The City sister of Yauatcha opened in May 2015. It stretches in a crescent shape along the top floor of the Broadgate Circle development. Essentially it is two restaurants in one, with dining room, kitchen and bar replicated on either side of the reception, which is accessed from one floor below (confusingly, there is a flight of steps that appears to lead up to it, but this is blocked off). The whole place, which also includes a shop selling patisserie, can seat 280 diners at one time.
I have always admired the ability of Hakkasan Group’s restaurant to maintain consistency despite their great scale, and so it proved at lunch today. The menu has all the Yauatcha favourites and more, and there is an extensive dessert menu too. The wine list started at £28 and had labels such as Aghiorghitiko Skouras Saint George 2012 at £37 for a bottle that you can find in the high street for £18, Clonakilla Shiraz 2012 at £60 compared to a retail price of £28, and Meerlust Pinot Noir 2013 at £58 for a wine that will set you back £25 in the high street.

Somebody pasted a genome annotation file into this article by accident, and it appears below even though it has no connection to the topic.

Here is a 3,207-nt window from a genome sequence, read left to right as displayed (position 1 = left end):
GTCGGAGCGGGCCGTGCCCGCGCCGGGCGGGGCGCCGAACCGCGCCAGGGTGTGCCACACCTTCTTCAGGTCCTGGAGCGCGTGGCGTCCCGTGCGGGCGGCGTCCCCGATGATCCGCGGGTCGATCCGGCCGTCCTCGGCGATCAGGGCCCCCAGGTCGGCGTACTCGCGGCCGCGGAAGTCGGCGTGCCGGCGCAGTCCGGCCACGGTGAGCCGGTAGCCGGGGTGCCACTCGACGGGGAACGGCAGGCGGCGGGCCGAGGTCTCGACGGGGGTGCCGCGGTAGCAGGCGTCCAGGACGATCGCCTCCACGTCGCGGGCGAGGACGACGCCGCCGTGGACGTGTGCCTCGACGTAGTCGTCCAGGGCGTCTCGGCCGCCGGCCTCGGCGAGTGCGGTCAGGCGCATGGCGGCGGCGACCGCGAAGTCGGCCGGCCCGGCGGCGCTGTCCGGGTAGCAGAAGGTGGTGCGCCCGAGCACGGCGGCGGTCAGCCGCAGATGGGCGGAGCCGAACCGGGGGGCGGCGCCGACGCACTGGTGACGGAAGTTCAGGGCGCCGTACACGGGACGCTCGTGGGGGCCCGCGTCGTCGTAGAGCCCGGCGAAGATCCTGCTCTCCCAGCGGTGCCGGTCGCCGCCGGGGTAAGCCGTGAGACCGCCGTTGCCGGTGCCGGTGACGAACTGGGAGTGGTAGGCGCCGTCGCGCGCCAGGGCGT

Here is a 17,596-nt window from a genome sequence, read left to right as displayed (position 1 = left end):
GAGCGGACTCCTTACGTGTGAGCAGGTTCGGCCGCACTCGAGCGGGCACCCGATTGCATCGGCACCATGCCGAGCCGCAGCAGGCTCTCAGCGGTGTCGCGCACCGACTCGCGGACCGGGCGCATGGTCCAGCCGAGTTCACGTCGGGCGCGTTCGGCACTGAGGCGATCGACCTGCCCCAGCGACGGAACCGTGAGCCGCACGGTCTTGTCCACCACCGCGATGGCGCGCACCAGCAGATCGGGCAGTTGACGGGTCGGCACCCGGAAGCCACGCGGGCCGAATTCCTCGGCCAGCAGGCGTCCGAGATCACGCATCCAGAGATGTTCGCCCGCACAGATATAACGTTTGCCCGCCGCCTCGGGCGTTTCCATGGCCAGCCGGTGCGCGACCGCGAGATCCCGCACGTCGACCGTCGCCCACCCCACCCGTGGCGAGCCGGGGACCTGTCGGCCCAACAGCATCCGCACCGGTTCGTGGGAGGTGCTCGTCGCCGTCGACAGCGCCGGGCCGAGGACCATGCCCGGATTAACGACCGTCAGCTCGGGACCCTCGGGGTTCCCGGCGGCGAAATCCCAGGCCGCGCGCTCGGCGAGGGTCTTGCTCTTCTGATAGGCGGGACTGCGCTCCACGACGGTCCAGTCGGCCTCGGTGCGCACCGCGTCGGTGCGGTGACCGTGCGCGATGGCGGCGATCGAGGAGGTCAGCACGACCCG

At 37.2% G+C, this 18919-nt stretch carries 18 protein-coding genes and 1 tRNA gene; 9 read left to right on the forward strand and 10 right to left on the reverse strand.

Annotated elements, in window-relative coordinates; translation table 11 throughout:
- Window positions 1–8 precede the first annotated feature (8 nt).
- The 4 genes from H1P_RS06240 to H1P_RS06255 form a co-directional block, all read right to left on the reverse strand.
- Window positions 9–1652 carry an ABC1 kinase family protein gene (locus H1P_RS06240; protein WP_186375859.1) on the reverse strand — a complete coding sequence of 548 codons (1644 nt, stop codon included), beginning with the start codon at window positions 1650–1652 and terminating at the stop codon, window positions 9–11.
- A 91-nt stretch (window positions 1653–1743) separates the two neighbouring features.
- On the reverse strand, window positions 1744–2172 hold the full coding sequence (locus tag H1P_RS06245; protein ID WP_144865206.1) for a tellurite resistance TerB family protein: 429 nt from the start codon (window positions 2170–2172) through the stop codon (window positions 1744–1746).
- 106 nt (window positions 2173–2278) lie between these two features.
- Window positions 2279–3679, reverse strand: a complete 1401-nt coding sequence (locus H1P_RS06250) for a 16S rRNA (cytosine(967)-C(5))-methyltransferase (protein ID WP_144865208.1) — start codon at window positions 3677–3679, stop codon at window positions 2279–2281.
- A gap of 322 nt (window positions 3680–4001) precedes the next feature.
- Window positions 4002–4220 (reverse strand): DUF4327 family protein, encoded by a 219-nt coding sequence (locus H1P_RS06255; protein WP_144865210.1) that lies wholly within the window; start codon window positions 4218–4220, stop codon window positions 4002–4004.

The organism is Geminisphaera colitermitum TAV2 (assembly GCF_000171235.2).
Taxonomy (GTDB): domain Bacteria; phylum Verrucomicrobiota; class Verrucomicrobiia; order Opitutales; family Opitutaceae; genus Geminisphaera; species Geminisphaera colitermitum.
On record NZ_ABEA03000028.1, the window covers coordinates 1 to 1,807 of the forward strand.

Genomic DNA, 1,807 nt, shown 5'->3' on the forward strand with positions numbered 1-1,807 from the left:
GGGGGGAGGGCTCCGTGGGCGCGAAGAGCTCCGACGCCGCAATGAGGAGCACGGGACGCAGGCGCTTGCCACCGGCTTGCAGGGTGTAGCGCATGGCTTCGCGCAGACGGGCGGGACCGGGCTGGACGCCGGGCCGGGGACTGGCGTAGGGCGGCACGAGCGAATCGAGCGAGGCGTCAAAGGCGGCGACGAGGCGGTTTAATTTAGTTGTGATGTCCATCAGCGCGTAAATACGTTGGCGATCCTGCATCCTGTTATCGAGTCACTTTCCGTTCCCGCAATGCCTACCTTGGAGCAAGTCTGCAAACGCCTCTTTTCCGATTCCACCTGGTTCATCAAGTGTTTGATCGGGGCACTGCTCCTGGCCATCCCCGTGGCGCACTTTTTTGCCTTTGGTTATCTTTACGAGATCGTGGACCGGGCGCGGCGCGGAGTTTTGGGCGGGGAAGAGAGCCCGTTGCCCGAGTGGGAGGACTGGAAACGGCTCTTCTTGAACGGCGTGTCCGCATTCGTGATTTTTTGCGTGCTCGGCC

The classic har gau steamed prawn dumpling was lovely here, a pillowy casing for a sweet, tender prawn (16/20). Similarly enjoyable was a prawn and chive dumpling (15/20), as was pork and prawn shui mai (15/20). Char sui bun was fluffy and contained sweetened pork, comfort food if ever there was (15/20). Venison puff is a classic Yauatcha dish, and here it was well executed, the pastry light and hiding flavourful deer (15/20).
Seafood and asparagus was stir-fried and presented in an edible net, the scallops tender and there being just enough chilli to liven things up (15/20). Gai lan with garlic was superb, the broccoli young and full of flavour, precisely steamed (16/20).
I rarely make it here to the dessert stage, but managed it today. Apple and vanilla tart with calvados raisin and crème diplomat was good, though the choux crumble was just a touch too flaky for me, though apple sorbet was carefully judged (14/20). However a chocolate and raspberry delice with a hidden centre of lychee was glorious, the Madagascar Madirofolo chocolate rich and luxurious, the acidity of the fruit in nice balance, the presentation appealing (easily 16/20).
Service was as smooth as it ever is in this group of restaurants, the result of intensive staff training. The bill came to £48 a head with jasmine tea and mineral water to drink. If you shared a modest bottle of wine then a typical cost per head would be £70, which to be honest is pretty fair given the level of skill on display.Book